New Zealand was the only jurisdiction to use a different approach. They held one referendum in 1992 where voters answered two separate question. In the first they voted on whether to retain the First Past the Post system or change the system (without specifying what would replace it). With their second ballot, they voted on which of four alternatives they would prefer. Sixty-five percent of voters chose Mixed Member Proportional.
Before changing the system, New Zealand held a second referendum in 1993 asking voters to choose directly between FPTP and MMP. This vote passed by 54% in favour of reform, a smaller margin than the year before.
3. Concurrence with general election
Among the referenda mentioned above, the 1992 New Zealand referendum and the 2005 PEI referendum were the only ones where electoral reform was the only item to be voted on at the polling station. BC and Ontario timed their referenda to take place together with provincial elections. The UK referenda coincided with local (municipal) elections, as well as national elections in Scotland, Wales, and Northern Ireland. The 1993 New Zealand referendum coincided with their national election.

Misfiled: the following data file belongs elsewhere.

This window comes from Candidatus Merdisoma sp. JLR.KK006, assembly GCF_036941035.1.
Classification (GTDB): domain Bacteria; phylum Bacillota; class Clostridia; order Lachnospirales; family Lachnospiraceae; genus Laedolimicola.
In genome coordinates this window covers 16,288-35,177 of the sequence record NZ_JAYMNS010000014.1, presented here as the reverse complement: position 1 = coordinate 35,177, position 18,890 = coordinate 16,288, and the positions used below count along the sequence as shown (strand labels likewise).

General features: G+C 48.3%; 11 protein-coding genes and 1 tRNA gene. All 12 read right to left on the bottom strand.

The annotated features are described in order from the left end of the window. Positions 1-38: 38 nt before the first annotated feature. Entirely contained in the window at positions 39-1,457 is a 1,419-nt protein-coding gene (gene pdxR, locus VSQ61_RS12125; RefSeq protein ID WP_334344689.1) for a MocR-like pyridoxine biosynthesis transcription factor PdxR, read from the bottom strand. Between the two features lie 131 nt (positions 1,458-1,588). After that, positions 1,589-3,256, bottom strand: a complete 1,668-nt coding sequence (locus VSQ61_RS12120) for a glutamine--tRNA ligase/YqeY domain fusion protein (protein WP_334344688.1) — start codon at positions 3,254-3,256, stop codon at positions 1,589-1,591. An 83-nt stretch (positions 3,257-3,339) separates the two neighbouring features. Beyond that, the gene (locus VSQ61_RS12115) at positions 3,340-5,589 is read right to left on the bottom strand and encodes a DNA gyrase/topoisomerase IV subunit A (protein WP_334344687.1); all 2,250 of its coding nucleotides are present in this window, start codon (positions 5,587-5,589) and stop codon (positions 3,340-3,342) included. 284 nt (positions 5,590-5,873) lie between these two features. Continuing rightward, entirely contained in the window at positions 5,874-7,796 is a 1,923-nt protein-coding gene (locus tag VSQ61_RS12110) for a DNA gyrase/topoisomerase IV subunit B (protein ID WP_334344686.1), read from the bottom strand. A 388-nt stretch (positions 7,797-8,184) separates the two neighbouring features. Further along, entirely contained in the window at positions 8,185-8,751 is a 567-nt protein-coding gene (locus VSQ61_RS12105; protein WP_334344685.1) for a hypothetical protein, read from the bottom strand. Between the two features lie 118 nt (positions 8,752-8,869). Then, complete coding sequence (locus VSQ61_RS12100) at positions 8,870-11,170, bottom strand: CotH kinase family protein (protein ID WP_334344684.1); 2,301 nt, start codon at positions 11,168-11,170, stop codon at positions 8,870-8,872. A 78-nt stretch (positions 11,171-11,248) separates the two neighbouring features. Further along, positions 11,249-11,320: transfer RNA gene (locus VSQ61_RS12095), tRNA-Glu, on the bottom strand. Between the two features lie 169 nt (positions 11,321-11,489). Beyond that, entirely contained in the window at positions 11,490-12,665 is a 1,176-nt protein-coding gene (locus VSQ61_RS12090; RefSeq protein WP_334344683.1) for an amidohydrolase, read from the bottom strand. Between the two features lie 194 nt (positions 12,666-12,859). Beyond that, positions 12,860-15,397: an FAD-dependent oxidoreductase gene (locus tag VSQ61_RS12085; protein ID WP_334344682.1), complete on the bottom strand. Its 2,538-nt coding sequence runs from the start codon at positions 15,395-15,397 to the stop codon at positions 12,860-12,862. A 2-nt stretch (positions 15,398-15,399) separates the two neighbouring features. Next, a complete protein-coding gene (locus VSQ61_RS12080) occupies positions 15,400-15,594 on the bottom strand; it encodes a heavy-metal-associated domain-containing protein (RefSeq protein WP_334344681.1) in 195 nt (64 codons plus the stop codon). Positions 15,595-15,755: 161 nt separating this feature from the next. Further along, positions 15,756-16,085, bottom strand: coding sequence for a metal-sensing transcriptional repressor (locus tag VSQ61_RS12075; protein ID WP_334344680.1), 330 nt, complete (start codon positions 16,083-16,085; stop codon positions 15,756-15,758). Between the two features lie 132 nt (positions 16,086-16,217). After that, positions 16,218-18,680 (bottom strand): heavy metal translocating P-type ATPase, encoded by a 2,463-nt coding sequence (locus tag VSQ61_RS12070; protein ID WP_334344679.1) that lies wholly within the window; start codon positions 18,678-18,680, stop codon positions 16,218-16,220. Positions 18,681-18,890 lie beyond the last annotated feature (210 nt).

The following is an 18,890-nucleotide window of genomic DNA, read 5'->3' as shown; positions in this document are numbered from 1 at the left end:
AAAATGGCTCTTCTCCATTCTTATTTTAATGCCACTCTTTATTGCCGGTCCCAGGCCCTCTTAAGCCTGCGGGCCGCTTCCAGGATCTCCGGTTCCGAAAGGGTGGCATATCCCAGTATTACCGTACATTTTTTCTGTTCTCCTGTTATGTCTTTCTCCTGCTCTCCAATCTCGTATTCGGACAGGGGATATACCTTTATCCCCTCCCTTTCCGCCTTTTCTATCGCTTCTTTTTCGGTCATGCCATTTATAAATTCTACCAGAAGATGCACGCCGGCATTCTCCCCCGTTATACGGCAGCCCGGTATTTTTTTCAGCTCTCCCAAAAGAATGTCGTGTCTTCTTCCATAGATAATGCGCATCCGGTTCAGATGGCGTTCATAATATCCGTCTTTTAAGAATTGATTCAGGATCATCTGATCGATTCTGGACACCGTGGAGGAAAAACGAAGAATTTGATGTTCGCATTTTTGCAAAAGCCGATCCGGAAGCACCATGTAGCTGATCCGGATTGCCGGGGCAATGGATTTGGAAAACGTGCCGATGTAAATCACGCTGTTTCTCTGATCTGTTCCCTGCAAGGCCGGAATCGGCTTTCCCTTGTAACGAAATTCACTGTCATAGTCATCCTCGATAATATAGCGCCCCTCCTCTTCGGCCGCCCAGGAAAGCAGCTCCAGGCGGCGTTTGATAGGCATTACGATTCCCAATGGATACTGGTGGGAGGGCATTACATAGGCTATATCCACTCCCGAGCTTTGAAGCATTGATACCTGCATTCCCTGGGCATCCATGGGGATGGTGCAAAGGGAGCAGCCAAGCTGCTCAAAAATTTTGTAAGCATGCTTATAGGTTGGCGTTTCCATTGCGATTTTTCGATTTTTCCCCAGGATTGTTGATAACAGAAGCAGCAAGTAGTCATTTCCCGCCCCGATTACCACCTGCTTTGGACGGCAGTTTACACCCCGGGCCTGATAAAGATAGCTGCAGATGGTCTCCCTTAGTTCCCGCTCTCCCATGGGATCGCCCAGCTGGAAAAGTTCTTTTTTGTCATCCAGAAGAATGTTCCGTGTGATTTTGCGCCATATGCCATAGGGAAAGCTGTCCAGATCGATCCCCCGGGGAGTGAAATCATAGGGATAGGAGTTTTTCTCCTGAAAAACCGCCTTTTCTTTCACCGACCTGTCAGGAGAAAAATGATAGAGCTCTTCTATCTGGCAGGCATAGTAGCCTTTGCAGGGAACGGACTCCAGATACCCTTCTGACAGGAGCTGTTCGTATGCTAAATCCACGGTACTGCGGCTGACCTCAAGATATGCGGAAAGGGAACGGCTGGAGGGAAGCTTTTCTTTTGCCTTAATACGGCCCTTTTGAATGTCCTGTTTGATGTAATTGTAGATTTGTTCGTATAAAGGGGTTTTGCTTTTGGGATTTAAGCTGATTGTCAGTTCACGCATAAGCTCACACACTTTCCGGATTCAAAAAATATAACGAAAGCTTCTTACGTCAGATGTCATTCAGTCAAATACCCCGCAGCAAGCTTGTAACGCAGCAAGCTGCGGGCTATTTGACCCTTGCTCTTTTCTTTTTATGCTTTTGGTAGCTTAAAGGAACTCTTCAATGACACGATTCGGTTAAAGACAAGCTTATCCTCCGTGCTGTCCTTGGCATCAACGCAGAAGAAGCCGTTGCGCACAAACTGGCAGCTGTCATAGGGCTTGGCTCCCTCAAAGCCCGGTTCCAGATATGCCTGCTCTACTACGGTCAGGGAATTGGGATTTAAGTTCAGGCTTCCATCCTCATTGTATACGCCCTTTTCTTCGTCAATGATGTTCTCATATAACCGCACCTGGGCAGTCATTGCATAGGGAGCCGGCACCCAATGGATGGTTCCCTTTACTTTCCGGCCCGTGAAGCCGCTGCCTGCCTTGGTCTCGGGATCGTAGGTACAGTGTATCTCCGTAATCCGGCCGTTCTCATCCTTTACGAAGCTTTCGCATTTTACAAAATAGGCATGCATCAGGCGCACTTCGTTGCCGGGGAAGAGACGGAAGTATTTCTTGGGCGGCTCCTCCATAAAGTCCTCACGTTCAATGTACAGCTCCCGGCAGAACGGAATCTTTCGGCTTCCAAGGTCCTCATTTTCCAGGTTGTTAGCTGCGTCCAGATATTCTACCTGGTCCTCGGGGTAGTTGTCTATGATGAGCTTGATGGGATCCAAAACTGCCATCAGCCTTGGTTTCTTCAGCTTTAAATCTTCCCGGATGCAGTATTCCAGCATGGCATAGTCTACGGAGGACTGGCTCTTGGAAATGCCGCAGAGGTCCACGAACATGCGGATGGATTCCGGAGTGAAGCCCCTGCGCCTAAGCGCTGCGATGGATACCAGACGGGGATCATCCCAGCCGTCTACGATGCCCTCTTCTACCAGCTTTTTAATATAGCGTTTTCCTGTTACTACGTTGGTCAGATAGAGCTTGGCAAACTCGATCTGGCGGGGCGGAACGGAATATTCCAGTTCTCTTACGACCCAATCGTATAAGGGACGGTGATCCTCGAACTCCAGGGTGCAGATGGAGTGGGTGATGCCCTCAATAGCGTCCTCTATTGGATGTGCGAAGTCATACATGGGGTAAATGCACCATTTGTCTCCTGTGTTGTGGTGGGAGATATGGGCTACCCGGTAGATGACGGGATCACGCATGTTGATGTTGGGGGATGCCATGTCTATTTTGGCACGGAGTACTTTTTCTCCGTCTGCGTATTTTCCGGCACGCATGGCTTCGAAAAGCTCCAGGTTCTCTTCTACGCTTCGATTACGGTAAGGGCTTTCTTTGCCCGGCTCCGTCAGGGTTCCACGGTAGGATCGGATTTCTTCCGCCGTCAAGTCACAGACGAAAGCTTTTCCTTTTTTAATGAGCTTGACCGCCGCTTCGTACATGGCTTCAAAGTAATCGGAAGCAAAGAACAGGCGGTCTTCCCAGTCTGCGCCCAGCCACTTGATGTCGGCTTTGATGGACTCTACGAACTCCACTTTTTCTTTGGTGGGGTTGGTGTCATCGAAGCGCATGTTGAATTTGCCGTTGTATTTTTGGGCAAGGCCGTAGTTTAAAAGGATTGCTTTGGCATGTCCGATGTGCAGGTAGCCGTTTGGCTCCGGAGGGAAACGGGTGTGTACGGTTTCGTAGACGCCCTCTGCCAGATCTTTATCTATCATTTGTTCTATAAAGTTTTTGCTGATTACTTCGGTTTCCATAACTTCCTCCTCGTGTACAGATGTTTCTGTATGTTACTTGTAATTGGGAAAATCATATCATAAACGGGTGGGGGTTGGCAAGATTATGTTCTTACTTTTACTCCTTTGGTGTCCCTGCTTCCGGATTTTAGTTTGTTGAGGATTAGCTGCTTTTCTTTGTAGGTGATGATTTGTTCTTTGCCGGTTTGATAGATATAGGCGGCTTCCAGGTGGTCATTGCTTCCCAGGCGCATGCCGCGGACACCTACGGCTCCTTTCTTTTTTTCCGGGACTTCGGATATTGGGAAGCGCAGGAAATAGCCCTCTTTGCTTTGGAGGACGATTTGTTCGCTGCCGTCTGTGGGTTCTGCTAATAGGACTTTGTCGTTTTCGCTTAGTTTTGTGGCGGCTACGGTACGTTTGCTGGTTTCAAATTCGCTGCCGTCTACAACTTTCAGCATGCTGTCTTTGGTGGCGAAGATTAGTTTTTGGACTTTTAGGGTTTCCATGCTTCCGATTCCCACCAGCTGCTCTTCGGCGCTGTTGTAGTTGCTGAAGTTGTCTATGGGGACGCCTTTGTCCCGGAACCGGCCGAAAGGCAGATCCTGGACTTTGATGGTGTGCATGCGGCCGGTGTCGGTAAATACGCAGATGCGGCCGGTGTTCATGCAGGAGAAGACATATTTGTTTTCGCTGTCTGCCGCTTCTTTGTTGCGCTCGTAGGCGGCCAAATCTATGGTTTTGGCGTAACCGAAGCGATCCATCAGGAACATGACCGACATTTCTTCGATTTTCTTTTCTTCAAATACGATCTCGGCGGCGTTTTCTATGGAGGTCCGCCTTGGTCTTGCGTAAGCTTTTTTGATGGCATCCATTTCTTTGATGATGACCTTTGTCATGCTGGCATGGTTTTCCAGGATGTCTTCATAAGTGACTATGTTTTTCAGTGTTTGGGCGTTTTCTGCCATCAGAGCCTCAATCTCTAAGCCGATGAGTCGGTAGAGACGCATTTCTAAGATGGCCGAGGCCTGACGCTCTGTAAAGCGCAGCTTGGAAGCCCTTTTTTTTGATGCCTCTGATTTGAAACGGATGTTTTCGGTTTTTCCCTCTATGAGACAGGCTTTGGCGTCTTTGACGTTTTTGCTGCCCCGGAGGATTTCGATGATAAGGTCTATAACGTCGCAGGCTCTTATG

In a two-option ballot (FPTP or One Specific Other Approach), many voters who do want electoral reform may disagree with the specific alternative being presented to them. For example, in Ontario, the implementation of Mixed Member Proportional being proposed would have resulted in a 25% increase in the number of MPPs. Some voters (I personally know several) voted against it based on that one feature alone. Interpreting the 63% FPTP result as meaning that the majority do not want any change is not accurate.
Secondly, holding the referendum at the same time as a regular election, although much more cost-efficient, may serve to limit discussion and education on the subject at hand. In Ontario, many voters (I personally know several) did not even know they would be faced with a referendum in 2007. When they went to vote for their MPP, they were given a second ballot and needed to decide on the spot. Many chose the status quo because they just hadn’t been told what the alternative was.